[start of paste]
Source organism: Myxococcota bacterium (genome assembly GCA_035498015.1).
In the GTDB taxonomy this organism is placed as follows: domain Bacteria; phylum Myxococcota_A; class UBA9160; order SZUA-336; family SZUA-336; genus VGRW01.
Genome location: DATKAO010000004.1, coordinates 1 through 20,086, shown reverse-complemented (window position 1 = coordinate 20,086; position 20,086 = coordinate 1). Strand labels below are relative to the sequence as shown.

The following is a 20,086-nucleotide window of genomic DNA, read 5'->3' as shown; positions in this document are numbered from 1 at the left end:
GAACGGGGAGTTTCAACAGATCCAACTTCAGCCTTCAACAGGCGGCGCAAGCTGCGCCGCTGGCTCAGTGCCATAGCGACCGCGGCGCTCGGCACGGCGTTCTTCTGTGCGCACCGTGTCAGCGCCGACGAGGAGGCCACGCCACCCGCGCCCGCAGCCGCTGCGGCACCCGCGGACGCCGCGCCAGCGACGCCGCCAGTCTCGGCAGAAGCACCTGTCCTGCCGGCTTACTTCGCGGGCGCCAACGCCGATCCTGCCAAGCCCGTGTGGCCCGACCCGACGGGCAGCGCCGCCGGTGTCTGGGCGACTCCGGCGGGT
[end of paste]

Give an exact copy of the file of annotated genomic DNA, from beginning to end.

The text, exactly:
Source organism: Myxococcota bacterium (genome assembly GCA_035498015.1).
In the GTDB taxonomy this organism is placed as follows: domain Bacteria; phylum Myxococcota_A; class UBA9160; order SZUA-336; family SZUA-336; genus VGRW01.
Genome location: DATKAO010000004.1, coordinates 1 through 20,086, shown reverse-complemented (window position 1 = coordinate 20,086; position 20,086 = coordinate 1). Strand labels below are relative to the sequence as shown.

The following is a 20,086-nucleotide window of genomic DNA, read 5'->3' as shown; positions in this document are numbered from 1 at the left end:
GAACGGGGAGTTTCAACAGATCCAACTTCAGCCTTCAACAGGCGGCGCAAGCTGCGCCGCTGGCTCAGTGCCATAGCGACCGCGGCGCTCGGCACGGCGTTCTTCTGTGCGCACCGTGTCAGCGCCGACGAGGAGGCCACGCCACCCGCGCCCGCAGCCGCTGCGGCACCCGCGGACGCCGCGCCAGCGACGCCGCCAGTCTCGGCAGAAGCACCTGTCCTGCCGGCTTACTTCGCGGGCGCCAACGCCGATCCTGCCAAGCCCGTGTGGCCCGACCCGACGGGCAGCGCCGCCGGTGTCTGGGCGACTCCGGCGGGT